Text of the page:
Lives Shaped by Steel
- Created on Sunday, 18 July 2004 14:11
- Written by Admin
Blacksmiths do more than shoe horses. In fact, many have never been near a horse. Artistic blacksmiths create fine additions to houses, gardens and public spaces. This book celebrates East Coast metal artists, and focuses on their outdoor work - the kind of gates or railings, signs or sculptures that add beauty to the world. The very best examples of this kind of metalwork show that the metal has become a part of its place. Each needs the other: a gate would look interesting but lost in the blacksmith's shop; the garden would be just a garden without the gate in place. When the gate and the garden are together, magic happens. The author asks how the artists do their work, where they get ideas, what challenges they face, and how they got started in their special profession. Blacksmiths will learn how others have established successful businesses, working with discriminating, high-end clients, as well as clients with smaller projects and pocketbooks. There are also fascinating interviews with over forty metal artists, delving into their philosophy of design and approach to their craft.
Excerpts from book:
Michael Dillon's reputation for creating incredibly beautiful railing and architectural iron features is a natural consequence of the work he produces. "I enjoy creating pieces that make people take a second or third look, trying to figure out how we did that, where the joints are, how it got put together." It will take two or three or more thorough examinations to even begin to find those answers, because Michael makes sure that everything that leaves his shop in Roswell lives up to his fine reputation. His shop, like his work, is spacious, clean, and clear with well defined work areas and a minimum of clutter, a design that can efficiently expedite large projects.
Michael has always been interested in large scale iron work. He graduated from Kansas City Art Institute in Missouri in 1990, and moved to Atlanta in 1993 because his wife, also an artist graduate from Kansas City, wanted to return to her roots, "Atlanta is a land of opportunity," he says, "I'm glad to be here."
He intended to be a sculptor and finds the architectural iron work fully satisfied that artistic side of him. "There are set parameters in traditional ironwork," he says. "That makes it easier than sculpture." Whether it is called sculpture or curved railing, however, his unique blend of artist-metalworker comes through. His excitement and passion for the work he does shined through his quiet, understated persons. "The design is 85% of the success of a piece," Michael asserts, and he says that he tells his clients, when they ask, what will work in the situation they bring.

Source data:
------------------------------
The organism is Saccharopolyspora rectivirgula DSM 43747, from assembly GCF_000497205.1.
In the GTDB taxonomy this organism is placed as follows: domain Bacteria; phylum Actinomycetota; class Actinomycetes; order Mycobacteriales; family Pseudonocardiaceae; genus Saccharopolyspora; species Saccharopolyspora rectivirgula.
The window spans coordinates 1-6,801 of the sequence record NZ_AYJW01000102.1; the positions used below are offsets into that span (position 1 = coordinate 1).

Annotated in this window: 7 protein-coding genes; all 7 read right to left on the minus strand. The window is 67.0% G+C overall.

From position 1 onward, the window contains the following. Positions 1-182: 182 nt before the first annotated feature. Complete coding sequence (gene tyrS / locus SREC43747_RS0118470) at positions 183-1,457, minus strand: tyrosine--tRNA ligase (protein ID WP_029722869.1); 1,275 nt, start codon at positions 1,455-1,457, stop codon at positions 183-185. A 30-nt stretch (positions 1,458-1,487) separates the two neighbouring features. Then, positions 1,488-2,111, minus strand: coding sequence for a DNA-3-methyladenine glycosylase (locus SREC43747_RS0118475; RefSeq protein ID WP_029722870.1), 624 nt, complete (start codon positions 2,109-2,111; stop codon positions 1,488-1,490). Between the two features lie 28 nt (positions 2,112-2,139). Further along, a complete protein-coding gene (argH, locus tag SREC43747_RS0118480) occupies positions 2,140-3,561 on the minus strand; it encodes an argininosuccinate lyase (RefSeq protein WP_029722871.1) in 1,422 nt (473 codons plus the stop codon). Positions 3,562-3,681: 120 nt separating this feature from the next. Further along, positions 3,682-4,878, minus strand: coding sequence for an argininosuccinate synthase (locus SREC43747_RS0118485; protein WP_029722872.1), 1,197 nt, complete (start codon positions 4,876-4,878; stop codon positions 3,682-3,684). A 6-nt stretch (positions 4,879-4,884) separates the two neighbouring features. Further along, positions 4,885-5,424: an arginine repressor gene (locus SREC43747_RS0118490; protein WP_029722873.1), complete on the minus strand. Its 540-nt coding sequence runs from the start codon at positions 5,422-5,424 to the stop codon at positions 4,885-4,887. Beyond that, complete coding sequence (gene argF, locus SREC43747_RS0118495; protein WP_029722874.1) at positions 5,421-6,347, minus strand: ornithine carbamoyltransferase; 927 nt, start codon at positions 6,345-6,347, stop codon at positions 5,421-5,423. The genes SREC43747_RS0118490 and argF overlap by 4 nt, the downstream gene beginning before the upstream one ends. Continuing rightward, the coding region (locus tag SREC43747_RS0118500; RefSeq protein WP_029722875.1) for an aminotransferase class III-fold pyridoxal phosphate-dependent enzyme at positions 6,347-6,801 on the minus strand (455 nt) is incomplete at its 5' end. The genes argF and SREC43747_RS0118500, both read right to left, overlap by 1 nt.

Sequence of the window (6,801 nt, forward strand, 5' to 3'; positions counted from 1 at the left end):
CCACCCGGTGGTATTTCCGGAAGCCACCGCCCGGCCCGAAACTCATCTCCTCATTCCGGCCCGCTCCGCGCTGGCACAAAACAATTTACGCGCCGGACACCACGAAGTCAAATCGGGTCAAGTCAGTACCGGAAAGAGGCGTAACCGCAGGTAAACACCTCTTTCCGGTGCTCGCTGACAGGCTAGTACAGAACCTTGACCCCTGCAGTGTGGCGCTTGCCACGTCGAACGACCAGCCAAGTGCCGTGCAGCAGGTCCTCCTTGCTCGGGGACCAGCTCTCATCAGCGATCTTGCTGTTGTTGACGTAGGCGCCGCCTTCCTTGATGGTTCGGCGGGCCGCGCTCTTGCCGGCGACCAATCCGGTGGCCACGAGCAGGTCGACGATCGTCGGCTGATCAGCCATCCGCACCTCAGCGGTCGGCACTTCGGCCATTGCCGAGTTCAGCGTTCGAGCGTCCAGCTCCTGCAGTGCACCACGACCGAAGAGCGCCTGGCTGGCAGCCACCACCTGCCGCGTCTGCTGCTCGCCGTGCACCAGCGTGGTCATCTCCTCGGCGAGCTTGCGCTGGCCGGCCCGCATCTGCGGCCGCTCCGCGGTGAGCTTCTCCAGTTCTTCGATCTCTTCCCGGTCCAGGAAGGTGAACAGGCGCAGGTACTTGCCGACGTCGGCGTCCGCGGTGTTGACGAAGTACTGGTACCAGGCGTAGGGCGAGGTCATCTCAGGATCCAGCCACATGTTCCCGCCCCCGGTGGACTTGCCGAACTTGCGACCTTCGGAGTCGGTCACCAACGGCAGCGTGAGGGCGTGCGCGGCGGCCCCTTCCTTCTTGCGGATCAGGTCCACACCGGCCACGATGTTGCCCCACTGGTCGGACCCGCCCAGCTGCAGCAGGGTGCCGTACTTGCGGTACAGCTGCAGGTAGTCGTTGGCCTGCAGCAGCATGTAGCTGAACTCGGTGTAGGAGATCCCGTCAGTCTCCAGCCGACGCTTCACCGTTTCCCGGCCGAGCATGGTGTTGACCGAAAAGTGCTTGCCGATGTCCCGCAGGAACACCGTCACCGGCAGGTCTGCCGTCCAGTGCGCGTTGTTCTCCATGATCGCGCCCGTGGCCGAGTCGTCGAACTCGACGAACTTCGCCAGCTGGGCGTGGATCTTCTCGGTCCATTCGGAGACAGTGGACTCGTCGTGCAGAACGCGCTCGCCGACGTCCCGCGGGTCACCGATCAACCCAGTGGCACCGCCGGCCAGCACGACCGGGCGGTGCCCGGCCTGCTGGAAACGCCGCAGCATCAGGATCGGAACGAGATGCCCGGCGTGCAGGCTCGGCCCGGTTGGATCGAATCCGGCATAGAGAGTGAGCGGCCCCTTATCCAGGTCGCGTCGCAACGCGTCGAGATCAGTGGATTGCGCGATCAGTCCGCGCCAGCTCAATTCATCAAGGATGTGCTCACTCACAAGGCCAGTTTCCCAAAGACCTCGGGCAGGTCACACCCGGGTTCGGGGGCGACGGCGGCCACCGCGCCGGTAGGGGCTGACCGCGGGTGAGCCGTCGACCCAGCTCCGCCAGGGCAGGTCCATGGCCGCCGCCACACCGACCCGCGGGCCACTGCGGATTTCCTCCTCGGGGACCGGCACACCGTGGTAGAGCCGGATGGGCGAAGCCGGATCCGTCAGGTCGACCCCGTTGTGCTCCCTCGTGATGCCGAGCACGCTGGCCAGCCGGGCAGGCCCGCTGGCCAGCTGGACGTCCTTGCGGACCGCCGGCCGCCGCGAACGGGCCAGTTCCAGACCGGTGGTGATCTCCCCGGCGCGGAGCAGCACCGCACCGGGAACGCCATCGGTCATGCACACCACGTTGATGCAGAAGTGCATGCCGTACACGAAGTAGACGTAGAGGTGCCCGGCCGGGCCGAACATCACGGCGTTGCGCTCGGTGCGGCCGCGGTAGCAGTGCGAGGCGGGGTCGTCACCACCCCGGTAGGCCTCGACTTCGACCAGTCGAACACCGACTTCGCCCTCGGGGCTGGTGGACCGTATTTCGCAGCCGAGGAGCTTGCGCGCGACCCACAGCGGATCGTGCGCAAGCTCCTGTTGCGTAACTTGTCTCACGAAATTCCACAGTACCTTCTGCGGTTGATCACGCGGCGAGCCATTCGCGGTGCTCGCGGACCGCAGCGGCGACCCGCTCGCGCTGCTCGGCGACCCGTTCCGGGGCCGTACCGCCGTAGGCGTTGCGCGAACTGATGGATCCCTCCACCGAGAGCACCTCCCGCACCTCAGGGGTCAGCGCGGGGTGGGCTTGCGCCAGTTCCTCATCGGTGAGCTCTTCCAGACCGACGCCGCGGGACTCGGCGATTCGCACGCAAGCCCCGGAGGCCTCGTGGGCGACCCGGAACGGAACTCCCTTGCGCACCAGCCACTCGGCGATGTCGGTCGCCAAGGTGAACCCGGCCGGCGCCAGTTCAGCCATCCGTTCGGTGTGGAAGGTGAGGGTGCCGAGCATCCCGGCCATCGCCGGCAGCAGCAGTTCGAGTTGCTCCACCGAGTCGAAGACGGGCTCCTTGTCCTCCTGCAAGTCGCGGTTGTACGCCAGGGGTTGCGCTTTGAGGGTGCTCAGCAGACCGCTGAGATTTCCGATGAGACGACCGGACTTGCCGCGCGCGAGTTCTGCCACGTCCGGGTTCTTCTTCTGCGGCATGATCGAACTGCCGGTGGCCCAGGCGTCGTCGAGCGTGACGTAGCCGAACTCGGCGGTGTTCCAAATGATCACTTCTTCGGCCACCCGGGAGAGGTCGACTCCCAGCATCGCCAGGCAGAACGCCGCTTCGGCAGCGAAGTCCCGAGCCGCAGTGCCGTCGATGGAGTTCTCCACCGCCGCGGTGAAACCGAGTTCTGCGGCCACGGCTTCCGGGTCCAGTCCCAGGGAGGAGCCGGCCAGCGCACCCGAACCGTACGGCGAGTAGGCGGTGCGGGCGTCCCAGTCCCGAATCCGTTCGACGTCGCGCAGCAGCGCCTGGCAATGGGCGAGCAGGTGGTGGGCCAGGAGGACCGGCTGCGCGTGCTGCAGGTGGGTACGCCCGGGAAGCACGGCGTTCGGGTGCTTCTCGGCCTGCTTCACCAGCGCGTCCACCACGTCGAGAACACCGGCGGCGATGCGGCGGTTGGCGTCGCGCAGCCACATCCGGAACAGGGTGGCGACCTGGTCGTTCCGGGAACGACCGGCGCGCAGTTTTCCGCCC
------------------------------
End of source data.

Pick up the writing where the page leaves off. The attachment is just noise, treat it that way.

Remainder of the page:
He has done floral patterns, Art Deco, Art Nouveau, and traditional designs, but his work is mostly traditional, with a French overtone. "That is what people ask for, and what works with the kind of architecture that is found here." Michael's ideas come from what the customer requests, the budget they have to work with, and the time element needed to complete the job. With his artistic training, he has a good eye and imagination, and a strong sense of what will bering elegance to a setting.
Michael works in iron, bronze, aluminum, and often employs brass accents. He find it very satisfying to work in bronze, because it is so responsible to the artist, but the cost is usually prohibitive. His work is mostly for private customers. He does very little commercial work, and most of his projects are for indoor installations (compound curves are one of his specialties), but he does do some outdoor gates and railings. He likes the finish to show the natural material, preferring not to use colored paint. He sands the work by hand to bring out the unique worked surface of the material, uses a black paint base, and applies lacquer. Hand rails need an additional application of wax from time to time.
Recently he increased his staff to two employees. He and one other person had been able to turn out 100 feet of railing a year, but it was time to expand when a new job required over 200 feet in six months. "This is a wonderful career," says Michael. "The work requires a combination of creativity plus all your intellectual capabilities plus intense physical demands. That combination is hard to beat, and practically impossible to find in other fields."
Available for purchase on Amazon.
Author: Nancy B. Zastrow
Title: Lives Shaped by Steel: Celebrating East Coast Outdoor Metal Artists
Paperback: 248 pages
Publisher: Iron Artists (2004)